Many stars lie immediately outside the image captured by the WFC3/UVIS detector. These stars can create a notable pattern of artificial light on the detector that is called ‘Dragon’s Breath’ when it originates from the edge of the detector, and ‘Scattered Light’ when it’s disconnected from the detector edge. To plan around the more severe examples of these effects, see the two user tools below.

Dragon's breath

Click here to view an interactive dragon's breath plot.

Click here to view and search a table of visits with dragon's breath.

IR Channel

Dark Current Tail

The dark current behavior of the pixels in the IR detector cannot be completely described by a single number. The distribution of dark current values across the detector is a skewed Gaussian, with a tail of high dark current pixels. The dark current distribution of the IR flight detector will be characterized in the upcoming TV3 testing.

Inter-Pixel Capacitance

The IR channel is affected by inter-pixel capacitance (IPC), in which the signal measured by one pixel is felt by its neighbors, resulting in an over-production of electrons. This can be thought of as an artificial increase in QE of the detector. From ground testing, we have determined that the effects of IPC can be removed by scaling the measured signal downward by a factor of 0.88. This correction will be implemented in CALWF3.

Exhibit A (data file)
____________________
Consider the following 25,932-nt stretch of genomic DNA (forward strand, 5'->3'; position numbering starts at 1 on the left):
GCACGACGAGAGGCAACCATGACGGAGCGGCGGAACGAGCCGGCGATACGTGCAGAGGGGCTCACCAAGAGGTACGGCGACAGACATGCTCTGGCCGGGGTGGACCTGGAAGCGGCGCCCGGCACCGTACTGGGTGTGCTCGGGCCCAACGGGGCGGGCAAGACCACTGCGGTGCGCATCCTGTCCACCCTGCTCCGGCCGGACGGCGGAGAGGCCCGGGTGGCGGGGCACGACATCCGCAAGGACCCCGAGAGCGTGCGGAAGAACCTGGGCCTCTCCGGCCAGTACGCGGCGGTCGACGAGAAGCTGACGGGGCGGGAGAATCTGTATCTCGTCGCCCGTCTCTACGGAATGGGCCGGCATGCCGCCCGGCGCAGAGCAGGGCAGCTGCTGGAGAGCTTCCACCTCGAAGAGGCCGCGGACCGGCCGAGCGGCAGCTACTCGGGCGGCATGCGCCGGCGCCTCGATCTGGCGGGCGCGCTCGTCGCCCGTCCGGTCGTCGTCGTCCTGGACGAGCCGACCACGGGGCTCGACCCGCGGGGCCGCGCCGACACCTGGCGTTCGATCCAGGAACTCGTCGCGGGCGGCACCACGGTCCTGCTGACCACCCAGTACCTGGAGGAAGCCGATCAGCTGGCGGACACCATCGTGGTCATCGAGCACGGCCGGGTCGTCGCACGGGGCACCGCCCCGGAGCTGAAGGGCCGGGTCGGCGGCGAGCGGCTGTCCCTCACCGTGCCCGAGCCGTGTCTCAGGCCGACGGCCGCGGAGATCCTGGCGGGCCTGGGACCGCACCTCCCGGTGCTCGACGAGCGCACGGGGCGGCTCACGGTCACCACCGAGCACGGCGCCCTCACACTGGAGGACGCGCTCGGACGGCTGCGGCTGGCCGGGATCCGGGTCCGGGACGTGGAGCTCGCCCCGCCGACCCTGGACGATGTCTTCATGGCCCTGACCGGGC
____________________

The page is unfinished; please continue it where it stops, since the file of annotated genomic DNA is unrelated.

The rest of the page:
Crosstalk effects have been observed in the IR channel. Positioned symmetrically opposite the source about the dividing line between each of the coupled readout amplifier quadrants, IR crosstalk appears at a lower level than the surrounding background, about ~1e -06 that of the source signal. The level is low enough that it should not be an issue for most programs; dithering can help mitigate the effect. More details of the ISR crosstalk are available in ISR 2010-02.

Filter Ghosts

Unlike the UVIS channel, no significant ghosts were observed in the IR channel during TV testing. See the report below for details.

ISR 2007-16: WFC3 TV2 Testing: IR Channel Ghosts and Baffle Scatter
T. Brown 15 Aug 2007


Image persistence in the IR array occurs whenever a pixel is exposed to light that exceeds more than about half of the full well of a pixel in the array. Persistence can occur within a single visit, as the different exposures in a visit are dithered. Persistence also occurs from observations in a previous visit of completely different fields.

Persistence Examples

Further details can be found on the WFC3 persistence page.


Snowballs are transient events observed in some HgCdTe detectors that occur instantaneously and deposit at least 200,000 electrons in a small area. ~7400 have been identified in the WFC3/IR channel over 5 years' worth of data, the full table of which is available here. For more information, see the following ISRs:

ISR 2015-01: IR “Snowballs”: Long-Term Characterization
M. J. Durbin, M. Bourque, S. Baggett 10 March 2015

ISR 2009-44: Radioactivity in HgCdTe devices: potential source of “snowballs”
P. McCullough 03 Dec 2009

ISR 2009-43: "Snowballs" in the WFC3-IR Channel: Characterization
B. Hilbert 03 Dec 2009






















LAST UPDATED: 07/31/2020